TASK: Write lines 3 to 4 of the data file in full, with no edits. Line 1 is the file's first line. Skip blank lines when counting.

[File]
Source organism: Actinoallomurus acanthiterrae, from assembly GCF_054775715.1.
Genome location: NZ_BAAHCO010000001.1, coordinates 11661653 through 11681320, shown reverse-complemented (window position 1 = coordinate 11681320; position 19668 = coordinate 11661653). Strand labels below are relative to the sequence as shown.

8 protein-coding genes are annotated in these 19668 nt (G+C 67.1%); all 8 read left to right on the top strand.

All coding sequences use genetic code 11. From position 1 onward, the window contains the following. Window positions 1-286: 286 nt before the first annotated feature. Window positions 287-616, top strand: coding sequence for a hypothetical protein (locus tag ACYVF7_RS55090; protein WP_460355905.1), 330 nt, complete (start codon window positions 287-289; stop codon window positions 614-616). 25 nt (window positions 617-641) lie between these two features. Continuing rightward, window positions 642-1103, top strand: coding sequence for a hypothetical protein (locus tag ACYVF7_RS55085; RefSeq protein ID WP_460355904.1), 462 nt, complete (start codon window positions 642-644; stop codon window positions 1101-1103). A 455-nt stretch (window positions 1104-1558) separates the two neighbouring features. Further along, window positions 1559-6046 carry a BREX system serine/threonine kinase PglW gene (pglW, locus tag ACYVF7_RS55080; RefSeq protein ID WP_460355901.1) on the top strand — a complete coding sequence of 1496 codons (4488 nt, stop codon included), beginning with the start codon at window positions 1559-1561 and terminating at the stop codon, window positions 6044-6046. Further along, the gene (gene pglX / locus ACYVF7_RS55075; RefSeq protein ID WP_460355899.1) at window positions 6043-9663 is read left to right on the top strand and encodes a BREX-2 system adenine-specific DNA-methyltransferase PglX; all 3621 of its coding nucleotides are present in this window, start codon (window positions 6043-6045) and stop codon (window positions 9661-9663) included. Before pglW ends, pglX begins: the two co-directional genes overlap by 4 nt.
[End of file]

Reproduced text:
8 protein-coding genes are annotated in these 19668 nt (G+C 67.1%); all 8 read left to right on the top strand.

All coding sequences use genetic code 11. From position 1 onward, the window contains the following. Window positions 1-286: 286 nt before the first annotated feature. Window positions 287-616, top strand: coding sequence for a hypothetical protein (locus tag ACYVF7_RS55090; protein WP_460355905.1), 330 nt, complete (start codon window positions 287-289; stop codon window positions 614-616). 25 nt (window positions 617-641) lie between these two features. Continuing rightward, window positions 642-1103, top strand: coding sequence for a hypothetical protein (locus tag ACYVF7_RS55085; RefSeq protein ID WP_460355904.1), 462 nt, complete (start codon window positions 642-644; stop codon window positions 1101-1103). A 455-nt stretch (window positions 1104-1558) separates the two neighbouring features. Further along, window positions 1559-6046 carry a BREX system serine/threonine kinase PglW gene (pglW, locus tag ACYVF7_RS55080; RefSeq protein ID WP_460355901.1) on the top strand — a complete coding sequence of 1496 codons (4488 nt, stop codon included), beginning with the start codon at window positions 1559-1561 and terminating at the stop codon, window positions 6044-6046. Further along, the gene (gene pglX / locus ACYVF7_RS55075; RefSeq protein ID WP_460355899.1) at window positions 6043-9663 is read left to right on the top strand and encodes a BREX-2 system adenine-specific DNA-methyltransferase PglX; all 3621 of its coding nucleotides are present in this window, start codon (window positions 6043-6045) and stop codon (window positions 9661-9663) included. Before pglW ends, pglX begins: the two co-directional genes overlap by 4 nt.